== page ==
Special Issue "Abiotic Stress Responses of Plants"

A special issue of Horticulturae (ISSN 2311-7524).

Deadline for manuscript submissions: closed (30 September 2019).

Special Issue Editor

Dr. Csengele Barta
E-Mail Website
Guest Editor
Department of Biology, Missouri Western State University, St. Joseph, MO 64507, USA
Interests: photosynthesis; secondary plant metabolism; biogenic volatile organic compounds (BVOCs); abiotic and biotic stress; oxidative stress; antioxidants; invasive plant species; allelopathic mechanisms;

Special Issue Information

Dear Colleagues,

Abiotic stresses present a substantial constraint for horticulture via their direct negative impact on plants, altering cellular metabolism and affecting plants’ interactions with their environments. Stress responses depend on the severity, duration and frequency of exposure, combination with other stresses, plant morpho-anatomical and adaptive traits, and phenology. While some species are well equipped with elaborate defense and regulatory strategies that allow them to withstand and adapt to some stress conditions, others are vulnerable. Stress-induced cellular damages are often associated with an uncontrolled production of toxic reactive oxygen species, which rapidly induce localized or systemic oxidative damage, ultimately limiting plant growth, development and reproduction. A warmer and drier climate as a possible consequence of global warming is likely to exert additional pressures on plant tolerance and adaptive responses, with broader implications for horticulture, plant conservation, soil management, landscape design and restoration, and others.

A rapidly increasing population and resulting demand for high-yield, nutritious, stress resistant crops call for current research to support production practices. We invite research, review, technical and modeling contributions, focusing on the impact of abiotic stress on edible or non-food plants, of high value for horticultural applications, in a broader context.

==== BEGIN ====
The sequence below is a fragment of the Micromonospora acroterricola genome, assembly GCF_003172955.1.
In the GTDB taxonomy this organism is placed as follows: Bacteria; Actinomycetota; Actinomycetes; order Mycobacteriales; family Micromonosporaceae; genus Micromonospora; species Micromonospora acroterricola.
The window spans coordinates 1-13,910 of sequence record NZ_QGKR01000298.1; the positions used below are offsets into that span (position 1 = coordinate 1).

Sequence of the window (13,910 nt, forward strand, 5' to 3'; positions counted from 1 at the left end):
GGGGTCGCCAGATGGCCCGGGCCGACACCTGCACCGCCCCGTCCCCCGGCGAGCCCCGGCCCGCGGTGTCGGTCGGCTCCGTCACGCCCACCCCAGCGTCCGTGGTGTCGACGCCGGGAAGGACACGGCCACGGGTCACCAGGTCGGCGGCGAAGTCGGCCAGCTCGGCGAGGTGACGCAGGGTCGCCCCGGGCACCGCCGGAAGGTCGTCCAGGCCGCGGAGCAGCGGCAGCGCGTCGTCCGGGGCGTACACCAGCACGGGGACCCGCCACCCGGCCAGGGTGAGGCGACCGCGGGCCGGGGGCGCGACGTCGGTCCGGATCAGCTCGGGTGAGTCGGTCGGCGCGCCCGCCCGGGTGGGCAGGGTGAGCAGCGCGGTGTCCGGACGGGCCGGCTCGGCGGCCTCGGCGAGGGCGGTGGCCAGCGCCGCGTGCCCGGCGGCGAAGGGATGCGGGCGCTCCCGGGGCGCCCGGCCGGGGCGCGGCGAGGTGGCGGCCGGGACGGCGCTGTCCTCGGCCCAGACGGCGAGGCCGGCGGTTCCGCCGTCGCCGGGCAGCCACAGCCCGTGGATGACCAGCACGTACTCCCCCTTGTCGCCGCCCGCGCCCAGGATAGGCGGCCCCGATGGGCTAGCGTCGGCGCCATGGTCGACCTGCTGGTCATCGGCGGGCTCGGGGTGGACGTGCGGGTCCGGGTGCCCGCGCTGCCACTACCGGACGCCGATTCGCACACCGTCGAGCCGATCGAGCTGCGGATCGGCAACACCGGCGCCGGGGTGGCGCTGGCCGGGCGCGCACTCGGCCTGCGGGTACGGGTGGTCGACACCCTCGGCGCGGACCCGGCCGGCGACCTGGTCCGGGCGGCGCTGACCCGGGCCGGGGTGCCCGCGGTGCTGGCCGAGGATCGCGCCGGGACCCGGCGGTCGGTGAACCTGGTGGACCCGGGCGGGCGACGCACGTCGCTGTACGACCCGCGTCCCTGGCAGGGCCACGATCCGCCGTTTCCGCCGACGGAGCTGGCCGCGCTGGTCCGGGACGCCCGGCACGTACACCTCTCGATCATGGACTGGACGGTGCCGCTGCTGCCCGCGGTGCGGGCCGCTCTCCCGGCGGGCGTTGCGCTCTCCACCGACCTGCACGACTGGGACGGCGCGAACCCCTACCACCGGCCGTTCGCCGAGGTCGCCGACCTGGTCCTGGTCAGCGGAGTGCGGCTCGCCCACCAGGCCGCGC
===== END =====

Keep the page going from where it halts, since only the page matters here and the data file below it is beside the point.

Dr. Csengele Barta
Guest Editor

Manuscript Submission Information

Manuscripts should be submitted online at www.mdpi.com by registering and logging in to this website. Once you are registered, click here to go to the submission form. Manuscripts can be submitted until the deadline. All papers will be peer-reviewed. Accepted papers will be published continuously in the journal (as soon as accepted) and will be listed together on the special issue website. Research articles, review articles as well as short communications are invited. For planned papers, a title and short abstract (about 100 words) can be sent to the Editorial Office for announcement on this website.

Submitted manuscripts should not have been published previously, nor be under consideration for publication elsewhere (except conference proceedings papers). All manuscripts are thoroughly refereed through a single-blind peer-review process. A guide for authors and other relevant information for submission of manuscripts is available on the Instructions for Authors page. Horticulturae is an international peer-reviewed open access quarterly journal published by MDPI.

Please visit the Instructions for Authors page before submitting a manuscript. The Article Processing Charge (APC) for publication in this open access journal is 1000 CHF (Swiss Francs). Submitted papers should be well formatted and use good English. Authors may use MDPI's English editing service prior to publication or during author revisions.

Keywords

abiotic stresses (drought; water-logging; high temperature stress; freezing; high intensity visible and UV radiation; nutrient deficiency; heavy metal toxicity; high salinity; ozone pollution); climate change; stress tolerance and adaptive responses; photosynthesis; photoinhibition; the role of phytohormones in plant stress responses; oxidative stress and reactive oxygen species (ROS); antioxidants; nutrition; water use efficiency (WUE); species conservation; competition and invasive species control; genetic diversity; genetic engineering; plant propagation; landscape design and restoration; soil management; automation and robotics in sustainable horticulture

Published Papers (2 papers)